September 9, 2011

Wildlife at San Simeon

Copyright May Rogers
All rights reserved 2011.
Photos shot using Sony DSLR A390

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My memory of San Simeon rolls with the lyrics of The Avett Brothers' TIN MAN. It's like in the movies, playbacks come with background music. My husband was playing "I and Love and You" album singing and humming while I napped. So it got stuck in my head.

the wind upon my face
and caring what it brings this way
the feeling of feeling
these minutes pass away
and caring what I do with them
baby bring me life or something else

so it goes a man grows cold
some would say a man grows strong
they say life only grows short
I say the road only grows long
as long as there's a road
my feet will never touch the ground
if you won't give my heart back
I've no need to stick around

San Simeon was our end destination after the long scenic Monterey Bay drive starting from Carmel down to Cambria. This very laid-back town is breezy with parks, beaches, wildlife, restaurants, ranches and of course, the very famous Hearst Castle.

If you go to a diner around this area, you will see wall galleries of seals and otters - Big Sur's heroes. I was not able to spot otters but sea lions and seals are quite easy to locate. There are vistas around San Simeon where you can see squirrels, bird species and elephant seals.

Squirrels. One of the fastest creatures, for a newbie photographer like me they are almost impossible to capture. But in San Simeon, squirrels smile at photographers in exchange for food. Many tourists feed them because they're cute - right in front the park sign "Don't Feed the Animals". I didn't feed this one so it frowned at me!

Elephant Seals (sea elephant) are distinct due to their noses that resemble the elephants' trunks. They grunt, bicker, snarl, sand-flip, swim and rest. They move slow, dragging their huge bodies inch by inch until they find a comfortable resting spot.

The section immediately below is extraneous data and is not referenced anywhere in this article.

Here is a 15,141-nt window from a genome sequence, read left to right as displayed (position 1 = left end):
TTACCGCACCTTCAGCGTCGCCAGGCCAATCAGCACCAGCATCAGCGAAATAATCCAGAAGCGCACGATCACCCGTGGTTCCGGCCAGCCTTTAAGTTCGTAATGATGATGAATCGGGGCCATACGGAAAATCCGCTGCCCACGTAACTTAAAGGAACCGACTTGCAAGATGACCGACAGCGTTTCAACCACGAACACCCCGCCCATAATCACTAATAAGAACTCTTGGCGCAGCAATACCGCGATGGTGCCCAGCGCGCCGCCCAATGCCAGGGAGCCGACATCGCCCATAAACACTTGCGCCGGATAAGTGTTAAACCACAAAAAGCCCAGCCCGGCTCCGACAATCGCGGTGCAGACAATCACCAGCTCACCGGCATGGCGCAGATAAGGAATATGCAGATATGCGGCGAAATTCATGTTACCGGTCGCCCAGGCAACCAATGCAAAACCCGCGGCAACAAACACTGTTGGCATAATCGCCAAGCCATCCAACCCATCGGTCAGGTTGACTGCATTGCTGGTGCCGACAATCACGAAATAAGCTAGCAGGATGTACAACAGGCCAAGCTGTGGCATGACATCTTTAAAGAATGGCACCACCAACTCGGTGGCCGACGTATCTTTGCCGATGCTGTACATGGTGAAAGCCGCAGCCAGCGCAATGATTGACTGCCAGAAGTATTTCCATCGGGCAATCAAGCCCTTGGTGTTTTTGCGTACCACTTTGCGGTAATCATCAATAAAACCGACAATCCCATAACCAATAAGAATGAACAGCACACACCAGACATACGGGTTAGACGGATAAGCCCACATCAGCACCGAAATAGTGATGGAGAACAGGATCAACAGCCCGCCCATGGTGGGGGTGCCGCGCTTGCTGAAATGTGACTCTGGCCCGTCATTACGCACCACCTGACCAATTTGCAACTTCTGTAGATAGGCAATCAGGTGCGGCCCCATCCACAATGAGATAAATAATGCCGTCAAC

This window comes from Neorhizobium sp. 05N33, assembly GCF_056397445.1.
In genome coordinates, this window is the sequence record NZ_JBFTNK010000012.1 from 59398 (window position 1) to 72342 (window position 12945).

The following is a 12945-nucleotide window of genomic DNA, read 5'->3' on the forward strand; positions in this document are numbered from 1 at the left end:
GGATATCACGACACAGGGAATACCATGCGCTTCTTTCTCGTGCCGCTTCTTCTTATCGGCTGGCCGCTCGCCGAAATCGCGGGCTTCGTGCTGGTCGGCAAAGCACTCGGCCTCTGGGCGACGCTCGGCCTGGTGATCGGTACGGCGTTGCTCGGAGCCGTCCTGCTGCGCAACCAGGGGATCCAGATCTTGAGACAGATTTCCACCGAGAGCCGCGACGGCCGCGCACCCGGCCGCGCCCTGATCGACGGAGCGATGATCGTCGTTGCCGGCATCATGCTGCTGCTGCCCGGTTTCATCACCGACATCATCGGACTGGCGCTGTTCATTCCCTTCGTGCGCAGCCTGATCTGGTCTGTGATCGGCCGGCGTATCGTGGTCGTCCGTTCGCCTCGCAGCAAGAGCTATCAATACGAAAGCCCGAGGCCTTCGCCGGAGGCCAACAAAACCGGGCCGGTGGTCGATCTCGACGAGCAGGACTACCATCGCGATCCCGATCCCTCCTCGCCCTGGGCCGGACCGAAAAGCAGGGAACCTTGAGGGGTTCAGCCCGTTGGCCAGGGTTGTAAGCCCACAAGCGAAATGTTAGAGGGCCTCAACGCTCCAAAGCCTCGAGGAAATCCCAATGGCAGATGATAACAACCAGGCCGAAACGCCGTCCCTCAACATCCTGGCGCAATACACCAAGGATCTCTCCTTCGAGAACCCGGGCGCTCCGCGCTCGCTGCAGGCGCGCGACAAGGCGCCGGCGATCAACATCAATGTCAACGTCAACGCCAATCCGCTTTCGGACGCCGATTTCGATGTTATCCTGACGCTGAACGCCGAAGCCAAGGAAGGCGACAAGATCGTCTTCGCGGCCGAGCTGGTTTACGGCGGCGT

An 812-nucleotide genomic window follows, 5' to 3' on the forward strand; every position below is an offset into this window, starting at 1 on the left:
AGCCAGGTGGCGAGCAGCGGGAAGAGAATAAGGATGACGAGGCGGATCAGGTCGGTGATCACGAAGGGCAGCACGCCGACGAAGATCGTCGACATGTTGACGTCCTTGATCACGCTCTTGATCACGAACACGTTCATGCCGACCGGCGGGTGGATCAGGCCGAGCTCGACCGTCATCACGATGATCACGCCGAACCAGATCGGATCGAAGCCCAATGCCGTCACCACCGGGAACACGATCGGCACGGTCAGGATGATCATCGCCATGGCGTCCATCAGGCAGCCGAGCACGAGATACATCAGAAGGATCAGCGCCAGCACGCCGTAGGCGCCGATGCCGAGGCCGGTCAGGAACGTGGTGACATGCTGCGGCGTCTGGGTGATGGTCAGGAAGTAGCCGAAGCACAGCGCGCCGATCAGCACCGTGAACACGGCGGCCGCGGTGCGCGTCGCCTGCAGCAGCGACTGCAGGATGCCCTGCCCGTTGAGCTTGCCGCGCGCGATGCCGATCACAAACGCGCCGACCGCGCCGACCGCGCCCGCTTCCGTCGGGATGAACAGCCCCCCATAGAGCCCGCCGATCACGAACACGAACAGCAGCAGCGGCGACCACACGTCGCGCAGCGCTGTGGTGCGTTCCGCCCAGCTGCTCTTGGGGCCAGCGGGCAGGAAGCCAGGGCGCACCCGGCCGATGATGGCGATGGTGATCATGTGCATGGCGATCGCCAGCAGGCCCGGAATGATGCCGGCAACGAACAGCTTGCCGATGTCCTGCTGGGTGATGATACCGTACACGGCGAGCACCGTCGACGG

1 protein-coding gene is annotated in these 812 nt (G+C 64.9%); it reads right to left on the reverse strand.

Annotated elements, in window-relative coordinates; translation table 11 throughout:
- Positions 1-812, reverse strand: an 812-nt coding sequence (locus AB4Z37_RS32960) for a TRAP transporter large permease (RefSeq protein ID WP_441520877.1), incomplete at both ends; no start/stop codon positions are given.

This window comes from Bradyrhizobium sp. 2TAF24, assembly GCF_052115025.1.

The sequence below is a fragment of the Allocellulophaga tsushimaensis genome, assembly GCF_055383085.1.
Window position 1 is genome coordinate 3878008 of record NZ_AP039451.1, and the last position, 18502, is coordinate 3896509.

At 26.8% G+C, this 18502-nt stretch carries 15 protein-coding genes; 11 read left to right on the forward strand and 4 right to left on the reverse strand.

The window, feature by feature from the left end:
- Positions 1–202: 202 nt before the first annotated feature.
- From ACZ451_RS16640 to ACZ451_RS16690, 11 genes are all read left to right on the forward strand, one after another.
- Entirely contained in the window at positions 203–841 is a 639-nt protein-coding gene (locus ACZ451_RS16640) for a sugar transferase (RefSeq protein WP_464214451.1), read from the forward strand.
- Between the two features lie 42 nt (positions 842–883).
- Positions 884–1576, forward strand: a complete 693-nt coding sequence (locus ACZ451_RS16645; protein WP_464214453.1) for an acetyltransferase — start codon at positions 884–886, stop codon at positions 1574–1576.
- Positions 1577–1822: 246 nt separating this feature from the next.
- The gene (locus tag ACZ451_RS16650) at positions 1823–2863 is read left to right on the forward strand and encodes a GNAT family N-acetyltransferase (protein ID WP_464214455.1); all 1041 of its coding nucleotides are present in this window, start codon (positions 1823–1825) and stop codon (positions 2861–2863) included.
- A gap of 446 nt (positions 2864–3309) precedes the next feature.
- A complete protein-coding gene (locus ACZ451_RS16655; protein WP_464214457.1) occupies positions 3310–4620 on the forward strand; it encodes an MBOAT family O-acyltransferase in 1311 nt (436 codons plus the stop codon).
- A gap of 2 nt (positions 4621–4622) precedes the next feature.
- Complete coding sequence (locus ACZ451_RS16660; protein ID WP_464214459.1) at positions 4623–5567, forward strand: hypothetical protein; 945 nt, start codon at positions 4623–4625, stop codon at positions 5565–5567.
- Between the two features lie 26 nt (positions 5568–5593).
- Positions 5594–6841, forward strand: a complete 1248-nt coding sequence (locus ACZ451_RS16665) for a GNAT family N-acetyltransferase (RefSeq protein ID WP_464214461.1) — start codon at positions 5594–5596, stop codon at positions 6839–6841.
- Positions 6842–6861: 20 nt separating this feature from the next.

Sparring seals. One of the things they do. Stay and watch you will witness more grunting, sparring, scratching, vocalizing and of course, so much more sleeping. Pretty much what the do all day long. But aren't they super cute?

Feeding? Someone feeds a squirrel, it runs and shares food with others either by this end or the other. I stayed and watched their behavior a bit and noticed that squirrels feed on other's feces. I read an article about it and it says squirrel urine and feces attract other squirrels but it didn't say much whether they do feed on each other's feces or they just like sniffing.

Alarmed. Sizing me up? This squirrel stood still when it saw me approach real close. Squinting its eyes and I'm pretty sure ready to jump on me or run away. Since the squirrels at this vista are very bold, this would even bite a chunk off your shoe leather (well, if they do bite).

Brewer's Blackbird is small with glossy green-blue feathers, almost white round eyes, hopping and foraging parks for food. It was hard to take its photo up close so I was almost satisfied to capture its back but then it turned its head for my photo pleasure.
Western Gull. Very common in California. They are big with white head and body, dark gray back and wings underparts with pink legs. They gather by the shore in groups occassionally flying over water to feed on weeds and fish.

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